In keeping with Eater tradition, our closeout of the year is a survey of friends, industry types, and bloggers. To kick it off in Nashville, Eater asked the group eight questions, ranging from the restaurants they frequent most to the biggest surprises of the year. Responses are in no particular order, and readers are encouraged to leave answers in the comments.
Q. What was the biggest dining surprise of 2017?
Nancy Vienneau, food writer and critic for The Tennessean:
I didn't expect Barcelona, a chain, to be good. I was wrong. Their chefs have been given creative latitude with the menu, and the ability to source some ingredients locally. Tapas are terrific.
People younger than me have started to frequent Sperry's.
Lizzy Alfs, business reporter for The Tennessean:
I’m excited about the west coast-inspired, healthy food options opening in Nashville. I think we’re on the cusp of being a friendlier dining town for health conscious eaters. Lulu, EiO & The Hive, and Cafe Roze are helping in those regards.
Lesley Lassiter, food writer for Nashville Scene’s Bites Blog and Lesley Eats:
Pastaria. I didn't expect to be that impressed by a St. Louis import. But the food is fantastic and is reasonably priced for that quality.
Matt Rogers, editor Eater Nashville:
I can’t say that there were any real dining ‘surprises’ this year. But one thing that comes to mind is that I predicted this time last year that 2017 would be the year that we would see an increase in restaurants closing. And to my surprise, there were relatively few. I guess I won’t say that 2018 has to be the year, but the tide has to turn sooner or later. And some contraction would certainly not be a bad thing for the overall future health of Nashville’s restaurant scene.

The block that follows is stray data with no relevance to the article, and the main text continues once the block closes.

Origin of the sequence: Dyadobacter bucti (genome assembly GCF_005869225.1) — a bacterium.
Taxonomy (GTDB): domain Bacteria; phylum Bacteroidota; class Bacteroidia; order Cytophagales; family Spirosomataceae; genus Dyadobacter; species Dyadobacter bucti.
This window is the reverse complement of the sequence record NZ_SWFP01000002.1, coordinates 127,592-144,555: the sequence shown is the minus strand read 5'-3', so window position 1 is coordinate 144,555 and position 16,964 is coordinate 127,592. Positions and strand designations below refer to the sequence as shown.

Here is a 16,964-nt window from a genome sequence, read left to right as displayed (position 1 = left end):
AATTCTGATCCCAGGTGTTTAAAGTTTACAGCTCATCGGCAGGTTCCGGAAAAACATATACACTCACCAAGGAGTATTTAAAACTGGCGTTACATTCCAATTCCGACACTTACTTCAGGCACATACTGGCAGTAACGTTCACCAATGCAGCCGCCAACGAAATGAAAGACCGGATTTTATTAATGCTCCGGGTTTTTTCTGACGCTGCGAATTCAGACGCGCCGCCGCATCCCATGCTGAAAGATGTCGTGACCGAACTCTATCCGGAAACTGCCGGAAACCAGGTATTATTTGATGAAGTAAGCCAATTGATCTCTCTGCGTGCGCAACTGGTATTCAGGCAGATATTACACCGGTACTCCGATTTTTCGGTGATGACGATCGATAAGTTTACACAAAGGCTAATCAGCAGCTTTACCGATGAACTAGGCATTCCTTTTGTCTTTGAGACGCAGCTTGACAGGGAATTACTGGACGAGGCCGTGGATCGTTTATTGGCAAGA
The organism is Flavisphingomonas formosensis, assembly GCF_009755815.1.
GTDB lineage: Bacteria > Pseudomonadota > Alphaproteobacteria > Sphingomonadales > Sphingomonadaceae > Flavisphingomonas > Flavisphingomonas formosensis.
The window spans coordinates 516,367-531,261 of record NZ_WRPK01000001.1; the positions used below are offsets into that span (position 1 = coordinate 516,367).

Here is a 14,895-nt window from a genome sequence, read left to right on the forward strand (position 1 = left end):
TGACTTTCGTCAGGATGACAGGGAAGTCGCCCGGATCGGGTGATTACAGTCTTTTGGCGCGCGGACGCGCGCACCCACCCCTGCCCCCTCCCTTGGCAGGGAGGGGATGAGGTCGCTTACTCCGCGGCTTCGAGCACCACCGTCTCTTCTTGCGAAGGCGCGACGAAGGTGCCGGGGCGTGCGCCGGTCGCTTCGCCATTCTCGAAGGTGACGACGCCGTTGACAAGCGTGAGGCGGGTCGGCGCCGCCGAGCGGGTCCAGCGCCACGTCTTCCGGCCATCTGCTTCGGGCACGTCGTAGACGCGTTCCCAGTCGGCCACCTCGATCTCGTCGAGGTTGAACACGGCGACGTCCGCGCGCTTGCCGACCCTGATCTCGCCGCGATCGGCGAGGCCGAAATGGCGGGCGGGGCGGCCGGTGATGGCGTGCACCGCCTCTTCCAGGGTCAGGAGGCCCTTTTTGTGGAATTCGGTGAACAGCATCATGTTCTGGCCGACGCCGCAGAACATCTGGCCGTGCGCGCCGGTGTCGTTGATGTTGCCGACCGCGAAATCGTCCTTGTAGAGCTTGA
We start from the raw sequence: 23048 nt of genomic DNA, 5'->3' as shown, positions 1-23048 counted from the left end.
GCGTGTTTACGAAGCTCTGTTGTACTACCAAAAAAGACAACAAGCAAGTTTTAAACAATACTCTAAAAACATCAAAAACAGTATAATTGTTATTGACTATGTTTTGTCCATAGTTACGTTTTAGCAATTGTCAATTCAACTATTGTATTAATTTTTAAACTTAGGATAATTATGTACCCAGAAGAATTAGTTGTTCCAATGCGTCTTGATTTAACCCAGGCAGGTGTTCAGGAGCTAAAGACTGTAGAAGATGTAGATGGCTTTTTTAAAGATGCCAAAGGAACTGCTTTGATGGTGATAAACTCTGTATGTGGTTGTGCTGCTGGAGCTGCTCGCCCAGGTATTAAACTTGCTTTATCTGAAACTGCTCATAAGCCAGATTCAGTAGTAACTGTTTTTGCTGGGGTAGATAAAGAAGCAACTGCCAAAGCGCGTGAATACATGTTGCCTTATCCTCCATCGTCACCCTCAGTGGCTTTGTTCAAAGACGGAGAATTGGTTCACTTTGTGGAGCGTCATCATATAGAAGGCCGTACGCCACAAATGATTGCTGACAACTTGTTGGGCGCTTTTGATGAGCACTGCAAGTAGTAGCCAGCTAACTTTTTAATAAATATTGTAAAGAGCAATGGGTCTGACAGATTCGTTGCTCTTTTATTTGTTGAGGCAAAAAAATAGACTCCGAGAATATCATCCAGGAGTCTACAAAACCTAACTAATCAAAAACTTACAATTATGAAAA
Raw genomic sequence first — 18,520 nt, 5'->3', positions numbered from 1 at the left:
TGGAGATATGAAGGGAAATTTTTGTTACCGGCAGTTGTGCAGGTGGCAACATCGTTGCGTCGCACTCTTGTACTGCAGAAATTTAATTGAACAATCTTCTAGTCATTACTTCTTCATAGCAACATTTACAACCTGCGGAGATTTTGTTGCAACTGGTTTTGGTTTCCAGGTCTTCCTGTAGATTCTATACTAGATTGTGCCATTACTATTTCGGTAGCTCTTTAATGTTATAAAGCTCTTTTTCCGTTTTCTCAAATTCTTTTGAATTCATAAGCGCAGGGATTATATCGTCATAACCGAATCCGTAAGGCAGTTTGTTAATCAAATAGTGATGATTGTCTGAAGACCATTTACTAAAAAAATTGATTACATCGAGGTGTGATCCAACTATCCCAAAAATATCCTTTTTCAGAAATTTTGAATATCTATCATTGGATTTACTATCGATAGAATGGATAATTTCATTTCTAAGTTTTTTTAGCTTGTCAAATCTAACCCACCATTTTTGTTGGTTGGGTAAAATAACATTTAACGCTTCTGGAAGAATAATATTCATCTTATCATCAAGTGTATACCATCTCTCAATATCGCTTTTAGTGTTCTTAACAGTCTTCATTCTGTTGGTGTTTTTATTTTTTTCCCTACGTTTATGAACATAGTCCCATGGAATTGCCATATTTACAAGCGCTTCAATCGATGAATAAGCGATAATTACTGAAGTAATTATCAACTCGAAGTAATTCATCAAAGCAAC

Vivek Surti, founder of VEA Supper Club and Sabrage Society:
Urban Cowboy Public House. It's like Nashville Restaurant All Stars at that place. Tom Bayless is without a doubt one of the most talented chefs in town and he has a great and evolving crew come through that kitchen - I've seen Cody from Fire & Iron, Trevor Moran, Mayme Gretsch, and Colby Landis cooking some remarkable dishes. Bryce Hoffman slings killer drinks from the bar and Mollie Ward, the longtime GM of Rolf and Daughters, keeps things running smooth. For a place that's a bed and breakfast with a small bar and a live fire kitchen, it's one of the best meals you can have in town.
Beth Wallace Sachan, founder and food writer at Eat. Drink. Smile.:
For me, it was Kuchnia & Keller, mainly because I really didn't know what to expect from Eastern European cuisine. I suppose I envisioned heavy meat & potatoes-type dishes (which isn't really my style), but was pleasantly surprised by the interesting offerings--completely different than anything anyone else is doing in Nashville! I can't wait to go back and try more of the menu.